Americans and Australians share so much when it comes to a common language, values of liberal democracy and certain similarities of history. But the Yanks and the Aussies are just different enough that they often look at each other sideways — whether it's disagreements over snacks or confusion with slang. Which is precisely why the US military published a booklet during World War II in order to bridge the cultural divide.
US wartime poster that reads "This man is your FRIEND, he fights for FREEDOM" and showing an Australian service member (UNT Libraries)
With President Trump bent on destroying the historic relationship between the two countries, it seems like a perfect time to look at an artefact of WWII that was intended to bring Americans and Australians together. Published in 1942, the 54 page book "Instructions for American Servicemen in Australia" gave Americans information on everything from statistics on food (the average Australian ate twice as much beef as Americans at the time) to the kind of slang they were likely to hear ("bonzer", for instance, was a word for "great or super").
But overall, the main message of the booklet was that Australians were some of America's greatest allies in the South Pacific. And whatever minor cultural differences there were, Americans should be proud to have such amazing people on their side.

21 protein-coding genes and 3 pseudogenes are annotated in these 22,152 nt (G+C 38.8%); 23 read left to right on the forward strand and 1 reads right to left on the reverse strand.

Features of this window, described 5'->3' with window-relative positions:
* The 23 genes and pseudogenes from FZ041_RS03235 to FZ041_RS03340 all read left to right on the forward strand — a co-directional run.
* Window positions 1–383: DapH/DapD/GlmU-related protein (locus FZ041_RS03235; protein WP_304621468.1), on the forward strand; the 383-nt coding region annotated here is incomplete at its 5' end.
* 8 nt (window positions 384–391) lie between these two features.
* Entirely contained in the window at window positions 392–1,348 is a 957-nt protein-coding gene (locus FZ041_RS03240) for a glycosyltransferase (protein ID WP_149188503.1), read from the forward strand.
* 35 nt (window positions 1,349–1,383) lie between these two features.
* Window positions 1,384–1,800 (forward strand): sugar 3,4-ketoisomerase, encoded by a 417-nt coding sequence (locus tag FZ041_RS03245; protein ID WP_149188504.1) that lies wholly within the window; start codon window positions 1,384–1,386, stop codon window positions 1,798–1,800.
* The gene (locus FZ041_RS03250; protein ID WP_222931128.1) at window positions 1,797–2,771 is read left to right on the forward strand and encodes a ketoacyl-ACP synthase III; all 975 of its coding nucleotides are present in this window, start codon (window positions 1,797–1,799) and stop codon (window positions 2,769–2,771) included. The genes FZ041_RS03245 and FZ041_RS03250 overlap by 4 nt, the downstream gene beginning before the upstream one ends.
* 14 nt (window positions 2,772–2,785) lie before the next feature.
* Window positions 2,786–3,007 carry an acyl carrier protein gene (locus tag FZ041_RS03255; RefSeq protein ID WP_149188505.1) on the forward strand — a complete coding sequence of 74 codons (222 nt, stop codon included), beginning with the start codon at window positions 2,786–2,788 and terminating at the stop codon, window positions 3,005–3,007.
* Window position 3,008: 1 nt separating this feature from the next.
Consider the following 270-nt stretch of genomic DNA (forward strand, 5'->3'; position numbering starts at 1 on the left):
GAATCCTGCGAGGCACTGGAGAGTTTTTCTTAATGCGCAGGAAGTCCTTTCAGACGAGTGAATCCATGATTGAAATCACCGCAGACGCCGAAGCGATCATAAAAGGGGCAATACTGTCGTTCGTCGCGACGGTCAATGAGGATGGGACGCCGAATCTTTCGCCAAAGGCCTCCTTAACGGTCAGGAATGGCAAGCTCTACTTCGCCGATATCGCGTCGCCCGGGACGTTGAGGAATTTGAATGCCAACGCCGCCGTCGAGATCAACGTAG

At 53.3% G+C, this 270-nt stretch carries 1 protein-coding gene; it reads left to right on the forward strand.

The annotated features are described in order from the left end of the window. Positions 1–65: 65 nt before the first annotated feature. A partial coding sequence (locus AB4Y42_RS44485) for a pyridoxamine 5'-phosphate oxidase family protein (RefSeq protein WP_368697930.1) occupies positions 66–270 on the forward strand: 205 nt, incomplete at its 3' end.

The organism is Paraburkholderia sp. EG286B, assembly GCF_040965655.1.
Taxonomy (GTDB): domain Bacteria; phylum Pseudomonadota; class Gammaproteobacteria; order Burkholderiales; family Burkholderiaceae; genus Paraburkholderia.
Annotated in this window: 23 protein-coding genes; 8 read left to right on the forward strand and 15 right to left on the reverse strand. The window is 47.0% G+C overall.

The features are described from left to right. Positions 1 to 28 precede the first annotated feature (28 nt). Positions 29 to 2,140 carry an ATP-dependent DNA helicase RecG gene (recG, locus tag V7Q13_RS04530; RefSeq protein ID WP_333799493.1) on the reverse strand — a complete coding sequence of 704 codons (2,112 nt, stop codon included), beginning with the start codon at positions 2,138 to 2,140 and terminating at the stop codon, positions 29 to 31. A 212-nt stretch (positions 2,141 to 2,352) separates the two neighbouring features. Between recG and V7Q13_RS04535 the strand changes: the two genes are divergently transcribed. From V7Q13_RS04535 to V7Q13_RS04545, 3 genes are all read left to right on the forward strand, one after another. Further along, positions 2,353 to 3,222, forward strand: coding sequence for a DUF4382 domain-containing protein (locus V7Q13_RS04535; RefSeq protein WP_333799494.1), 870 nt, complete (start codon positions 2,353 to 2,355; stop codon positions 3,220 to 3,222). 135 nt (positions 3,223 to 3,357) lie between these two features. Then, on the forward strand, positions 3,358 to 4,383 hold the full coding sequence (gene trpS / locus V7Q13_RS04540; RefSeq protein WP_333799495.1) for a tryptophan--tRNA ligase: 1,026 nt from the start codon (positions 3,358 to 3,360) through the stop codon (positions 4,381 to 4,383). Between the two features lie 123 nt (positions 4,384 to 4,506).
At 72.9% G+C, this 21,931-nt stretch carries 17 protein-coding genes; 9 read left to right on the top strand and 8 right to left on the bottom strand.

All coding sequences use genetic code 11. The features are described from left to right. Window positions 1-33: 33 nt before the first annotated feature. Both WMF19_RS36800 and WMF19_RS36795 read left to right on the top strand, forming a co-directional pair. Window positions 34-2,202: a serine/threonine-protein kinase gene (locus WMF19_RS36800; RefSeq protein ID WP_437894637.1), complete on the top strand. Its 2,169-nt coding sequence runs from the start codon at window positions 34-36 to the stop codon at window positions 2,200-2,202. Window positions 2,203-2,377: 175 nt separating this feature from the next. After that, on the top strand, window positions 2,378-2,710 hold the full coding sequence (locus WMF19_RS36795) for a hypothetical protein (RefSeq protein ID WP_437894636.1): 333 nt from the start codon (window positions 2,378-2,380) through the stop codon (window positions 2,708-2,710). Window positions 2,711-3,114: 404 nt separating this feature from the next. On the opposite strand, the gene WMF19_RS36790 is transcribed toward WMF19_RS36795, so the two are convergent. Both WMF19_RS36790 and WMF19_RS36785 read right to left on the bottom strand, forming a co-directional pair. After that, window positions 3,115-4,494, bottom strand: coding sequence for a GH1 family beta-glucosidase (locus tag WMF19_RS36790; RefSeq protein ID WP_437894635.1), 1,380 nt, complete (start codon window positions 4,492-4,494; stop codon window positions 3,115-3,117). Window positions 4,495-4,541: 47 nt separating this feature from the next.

"All Americans who've had anything to do with them say they're among the friendliest guys in the world — and fine physical specimens of fighting men," the pamphlet bragged. My own grandfather, who served in the US Navy during WWII and whose ship helped transport Australians from Japanese prison camps back to Australia, has said as much about Australian servicemen of the time.
Of course, some of the references in the pamphlet are rather offensive, even for the period. The book refers to the "70,000 or so primitive 'Abos'" in the country, a highly offensive term for Aboriginal Australians. And there's no shortage of racism against the Japanese (widely referred to as "Japs" in the US) who were, of course, the adversary in the Pacific theatre.
But the book remains an interesting document that sought to establish a military and cultural alliance that has been vital to both countries ever since. With a single phone call over the weekend, President Trump seems prepared to destroy that alliance either through ignorance or malice. Either way, Trump seems poised to weaken the ties between two countries that have their roots in the Second World War.